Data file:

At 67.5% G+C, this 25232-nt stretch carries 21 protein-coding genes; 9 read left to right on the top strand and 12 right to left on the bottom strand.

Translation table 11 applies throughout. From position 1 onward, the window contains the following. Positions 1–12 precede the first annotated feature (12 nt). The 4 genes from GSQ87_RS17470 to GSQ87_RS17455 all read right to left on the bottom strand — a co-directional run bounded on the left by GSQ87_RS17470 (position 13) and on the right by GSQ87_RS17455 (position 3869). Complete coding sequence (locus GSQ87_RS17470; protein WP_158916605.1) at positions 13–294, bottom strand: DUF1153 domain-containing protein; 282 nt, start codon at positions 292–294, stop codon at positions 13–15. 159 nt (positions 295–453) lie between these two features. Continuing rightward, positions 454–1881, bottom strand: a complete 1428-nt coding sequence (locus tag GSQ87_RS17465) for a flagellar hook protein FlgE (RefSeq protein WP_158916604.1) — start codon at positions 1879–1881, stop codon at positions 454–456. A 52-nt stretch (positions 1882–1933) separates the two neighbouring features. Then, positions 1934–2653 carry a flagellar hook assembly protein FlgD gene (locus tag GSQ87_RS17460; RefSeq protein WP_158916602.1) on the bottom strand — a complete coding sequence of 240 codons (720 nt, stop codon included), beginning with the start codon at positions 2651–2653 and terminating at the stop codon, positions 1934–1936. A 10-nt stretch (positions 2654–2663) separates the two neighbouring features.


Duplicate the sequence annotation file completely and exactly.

At 67.5% G+C, this 25232-nt stretch carries 21 protein-coding genes; 9 read left to right on the top strand and 12 right to left on the bottom strand.

Translation table 11 applies throughout. From position 1 onward, the window contains the following. Positions 1–12 precede the first annotated feature (12 nt). The 4 genes from GSQ87_RS17470 to GSQ87_RS17455 all read right to left on the bottom strand — a co-directional run bounded on the left by GSQ87_RS17470 (position 13) and on the right by GSQ87_RS17455 (position 3869). Complete coding sequence (locus GSQ87_RS17470; protein WP_158916605.1) at positions 13–294, bottom strand: DUF1153 domain-containing protein; 282 nt, start codon at positions 292–294, stop codon at positions 13–15. 159 nt (positions 295–453) lie between these two features. Continuing rightward, positions 454–1881, bottom strand: a complete 1428-nt coding sequence (locus tag GSQ87_RS17465) for a flagellar hook protein FlgE (RefSeq protein WP_158916604.1) — start codon at positions 1879–1881, stop codon at positions 454–456. A 52-nt stretch (positions 1882–1933) separates the two neighbouring features. Then, positions 1934–2653 carry a flagellar hook assembly protein FlgD gene (locus tag GSQ87_RS17460; RefSeq protein WP_158916602.1) on the bottom strand — a complete coding sequence of 240 codons (720 nt, stop codon included), beginning with the start codon at positions 2651–2653 and terminating at the stop codon, positions 1934–1936. A 10-nt stretch (positions 2654–2663) separates the two neighbouring features.